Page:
Cool Corporate English Consciousness
Giving your corporate classes the best approach
Teaching in today’s EFL corporate classroom requires a “Cool Corporate English Consciousness”. Because of the great emergence of multinational companies and globalization there has been a surging demand for corporate English training all around the world (English has long ago been established as the standard language for international business). Many students attend classes out of professional necessity; they require more than just textbook work to satisfy their communicative needs. Many times textbooks have strong limitations in choosing motivating material because they have to “guess” what a student will be motivated in based on current streams of popular culture. For example, if a student has a pending business presentation (in English) in a few days, which of the following topics do you think will be more motivating for him/her?
- A lesson dealing with exotic getaways, fascinating tourist sites and tourism musts (seemingly more interesting), or
- A lesson covering the ins and outs of confident presentation giving?
Odds are, considering the situation, that the student will be more interested in the business presentation lesson (although the other lesson is in itself seemingly more interesting) simply because of the circumstances the student finds him/herself in. This happens often, corporate students will be left wanting some communicative teaching because of a lack of comprehension on behalf of their language school. Most schools have managed to streamline the teaching process to placing a trained teacher in a classroom where he/she must follow a textbook in order to prepare students for an eventual test. This approach is not enough for the majority of students, special consideration is required. What are some other topics that you can choose from in order to have your students’ needs considered? Here’s a list:
- Field orientation (giving students a complete English orientation in their respective field: ex. Hotel terminology, procedures, processes etc.)
- What’s new in ________ (researching current streams of development in students’ respective field ex. CNN, Wall Street Journal etc?)
- Teleconferencing Workshops
- Out of town workshops (help with cultural awareness in the U.S., as well as commonly used colliloquy and idiomatic expressions)
Adding these elements to your planning give your students’ much needed consideration, one of your goals for the classroom should probably be to help the student perform his/her professional duties in English. It’s not just about helping your students to speak everyday English (the kind that will them pump gas and ask questions at a supermarket), it’s about helping them deal with the rapid rate of speech in teleconferences, the uncertainty of being in a different country when they have to go to conventions, and the company emails they receive that leave them puzzled. Corporate classrooms represent a large and growing proportion of the English learning going on (at least here in Mexico and various other countries) and, unfortunately, their training is not much different from that of an ordinary classroom.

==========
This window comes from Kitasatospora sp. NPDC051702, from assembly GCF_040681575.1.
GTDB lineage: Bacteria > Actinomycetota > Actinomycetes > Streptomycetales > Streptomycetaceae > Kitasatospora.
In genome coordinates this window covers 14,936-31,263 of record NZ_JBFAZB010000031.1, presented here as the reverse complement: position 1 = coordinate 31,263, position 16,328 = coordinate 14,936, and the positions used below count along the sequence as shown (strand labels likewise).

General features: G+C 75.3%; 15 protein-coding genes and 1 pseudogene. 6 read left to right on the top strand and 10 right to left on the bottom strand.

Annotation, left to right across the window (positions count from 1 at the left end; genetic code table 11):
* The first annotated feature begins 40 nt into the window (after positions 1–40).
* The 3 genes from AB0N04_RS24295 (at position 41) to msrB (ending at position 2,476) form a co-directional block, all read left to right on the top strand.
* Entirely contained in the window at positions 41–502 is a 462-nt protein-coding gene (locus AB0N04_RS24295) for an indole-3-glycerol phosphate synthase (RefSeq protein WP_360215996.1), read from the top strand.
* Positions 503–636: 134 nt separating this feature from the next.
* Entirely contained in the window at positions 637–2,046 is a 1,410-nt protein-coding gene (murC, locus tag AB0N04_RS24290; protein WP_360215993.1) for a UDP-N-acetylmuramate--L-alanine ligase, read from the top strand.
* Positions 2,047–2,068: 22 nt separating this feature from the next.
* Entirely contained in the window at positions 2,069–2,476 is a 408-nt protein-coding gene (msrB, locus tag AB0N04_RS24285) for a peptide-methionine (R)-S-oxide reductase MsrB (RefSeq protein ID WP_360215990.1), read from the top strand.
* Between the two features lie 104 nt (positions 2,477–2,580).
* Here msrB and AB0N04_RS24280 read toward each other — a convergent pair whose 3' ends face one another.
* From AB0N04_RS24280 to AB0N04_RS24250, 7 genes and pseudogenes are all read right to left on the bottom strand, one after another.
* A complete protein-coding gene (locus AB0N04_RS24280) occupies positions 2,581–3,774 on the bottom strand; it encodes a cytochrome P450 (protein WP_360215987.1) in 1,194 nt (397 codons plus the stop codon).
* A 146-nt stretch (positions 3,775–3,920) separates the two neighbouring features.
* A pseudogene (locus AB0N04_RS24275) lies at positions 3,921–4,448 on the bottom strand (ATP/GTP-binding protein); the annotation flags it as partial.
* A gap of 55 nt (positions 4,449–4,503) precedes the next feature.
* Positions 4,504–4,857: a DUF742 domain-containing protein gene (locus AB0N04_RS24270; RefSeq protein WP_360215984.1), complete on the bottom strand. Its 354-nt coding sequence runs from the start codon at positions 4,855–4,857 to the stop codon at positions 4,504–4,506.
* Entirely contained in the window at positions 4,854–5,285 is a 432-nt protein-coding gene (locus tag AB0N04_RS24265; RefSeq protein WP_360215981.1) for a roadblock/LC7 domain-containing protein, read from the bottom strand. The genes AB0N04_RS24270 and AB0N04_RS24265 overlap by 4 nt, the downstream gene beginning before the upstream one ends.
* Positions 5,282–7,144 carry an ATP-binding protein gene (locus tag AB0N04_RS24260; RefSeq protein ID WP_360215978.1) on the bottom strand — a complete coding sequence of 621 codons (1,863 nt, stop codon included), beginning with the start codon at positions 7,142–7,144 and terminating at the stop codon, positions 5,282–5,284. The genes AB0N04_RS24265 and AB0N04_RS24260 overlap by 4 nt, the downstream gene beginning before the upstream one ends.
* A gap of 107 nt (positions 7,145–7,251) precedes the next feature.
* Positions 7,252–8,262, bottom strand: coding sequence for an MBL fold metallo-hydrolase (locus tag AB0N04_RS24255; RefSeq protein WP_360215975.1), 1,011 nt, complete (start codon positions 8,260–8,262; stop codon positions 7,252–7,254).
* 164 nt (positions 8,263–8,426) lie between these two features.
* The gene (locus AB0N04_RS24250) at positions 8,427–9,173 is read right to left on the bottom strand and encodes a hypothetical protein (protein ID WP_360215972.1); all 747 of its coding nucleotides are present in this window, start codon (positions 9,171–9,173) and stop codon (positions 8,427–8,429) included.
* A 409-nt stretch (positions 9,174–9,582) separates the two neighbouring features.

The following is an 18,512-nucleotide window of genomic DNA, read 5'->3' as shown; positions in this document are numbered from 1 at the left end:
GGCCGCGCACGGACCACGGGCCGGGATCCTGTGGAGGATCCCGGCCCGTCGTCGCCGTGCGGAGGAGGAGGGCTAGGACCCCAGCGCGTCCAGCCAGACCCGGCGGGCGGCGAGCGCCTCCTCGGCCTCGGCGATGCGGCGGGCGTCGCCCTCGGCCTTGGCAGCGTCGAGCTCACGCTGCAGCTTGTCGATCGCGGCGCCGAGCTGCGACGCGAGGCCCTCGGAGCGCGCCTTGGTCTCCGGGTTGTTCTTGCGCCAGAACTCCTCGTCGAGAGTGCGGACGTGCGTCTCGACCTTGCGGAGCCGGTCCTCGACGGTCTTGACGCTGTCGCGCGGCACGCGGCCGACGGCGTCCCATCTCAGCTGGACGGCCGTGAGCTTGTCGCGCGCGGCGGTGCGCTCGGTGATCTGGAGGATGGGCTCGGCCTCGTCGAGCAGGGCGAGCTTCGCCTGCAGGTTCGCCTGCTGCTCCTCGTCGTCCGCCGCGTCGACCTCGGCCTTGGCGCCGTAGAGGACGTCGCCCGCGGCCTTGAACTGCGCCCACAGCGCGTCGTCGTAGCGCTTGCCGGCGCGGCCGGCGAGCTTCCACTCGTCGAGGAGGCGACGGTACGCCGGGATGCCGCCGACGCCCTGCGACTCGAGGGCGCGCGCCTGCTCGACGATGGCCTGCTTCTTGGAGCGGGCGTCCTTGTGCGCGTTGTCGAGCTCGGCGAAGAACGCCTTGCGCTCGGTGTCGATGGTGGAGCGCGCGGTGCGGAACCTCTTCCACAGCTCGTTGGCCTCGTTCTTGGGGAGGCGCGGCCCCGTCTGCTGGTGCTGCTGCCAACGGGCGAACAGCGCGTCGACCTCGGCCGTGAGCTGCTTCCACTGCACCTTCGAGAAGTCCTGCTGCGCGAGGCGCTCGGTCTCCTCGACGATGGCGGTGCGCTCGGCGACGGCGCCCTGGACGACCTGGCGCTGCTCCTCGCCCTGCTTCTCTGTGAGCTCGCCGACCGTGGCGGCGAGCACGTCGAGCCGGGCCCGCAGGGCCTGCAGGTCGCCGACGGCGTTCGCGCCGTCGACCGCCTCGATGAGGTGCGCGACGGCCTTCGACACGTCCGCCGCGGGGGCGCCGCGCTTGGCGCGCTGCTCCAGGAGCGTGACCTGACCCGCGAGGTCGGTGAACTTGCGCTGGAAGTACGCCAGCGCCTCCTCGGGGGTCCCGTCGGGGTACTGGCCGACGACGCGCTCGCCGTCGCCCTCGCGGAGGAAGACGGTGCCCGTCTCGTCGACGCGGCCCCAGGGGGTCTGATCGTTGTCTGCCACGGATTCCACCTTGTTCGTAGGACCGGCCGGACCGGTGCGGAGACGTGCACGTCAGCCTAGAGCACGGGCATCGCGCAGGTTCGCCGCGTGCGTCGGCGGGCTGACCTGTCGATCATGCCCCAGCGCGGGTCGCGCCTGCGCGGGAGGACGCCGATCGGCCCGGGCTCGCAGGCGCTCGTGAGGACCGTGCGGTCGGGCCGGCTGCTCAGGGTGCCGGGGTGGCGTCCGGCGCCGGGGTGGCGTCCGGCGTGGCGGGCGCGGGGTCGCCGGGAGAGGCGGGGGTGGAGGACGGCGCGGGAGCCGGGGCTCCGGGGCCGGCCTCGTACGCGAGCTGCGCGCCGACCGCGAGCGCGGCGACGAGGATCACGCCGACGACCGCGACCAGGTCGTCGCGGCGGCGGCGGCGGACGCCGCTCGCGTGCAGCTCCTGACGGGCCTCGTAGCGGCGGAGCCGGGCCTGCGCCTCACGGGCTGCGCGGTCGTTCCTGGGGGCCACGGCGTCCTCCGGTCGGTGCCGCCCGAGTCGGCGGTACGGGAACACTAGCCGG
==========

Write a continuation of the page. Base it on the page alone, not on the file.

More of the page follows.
These are simply some of the many options you can choose from to incorporate that “cool corporate consciousness” into your classroom needed to have happy and satisfied students. There is more to a classroom, however, (corporate or not) than strictly business, if you follow this approach do not forget to tie-in material relevant to students’ other communicative desires, musical tastes, and other mundane topics of interests. They will give your class some crucial added dimension. Much more can be elaborated on this topic; this is simply a wake up call to all the language schools that are not including these elements in their curriculum, it will do much good to the entire language learning community to integrate these new principles into current teaching. I began using these tools sometime ago and the difference in my classrooms is enormous, you have but to try this approach once to discover its immense potential.
rod nadela says:
English is my second language and I feel there is still so much to learn; in fact, I am just starting to learn correct grammar. My books tell me to avoid using abstract nouns and to convert them to verbs whenever possible. This article has so many of them.
What can you say about the use of abstract nouns in this article?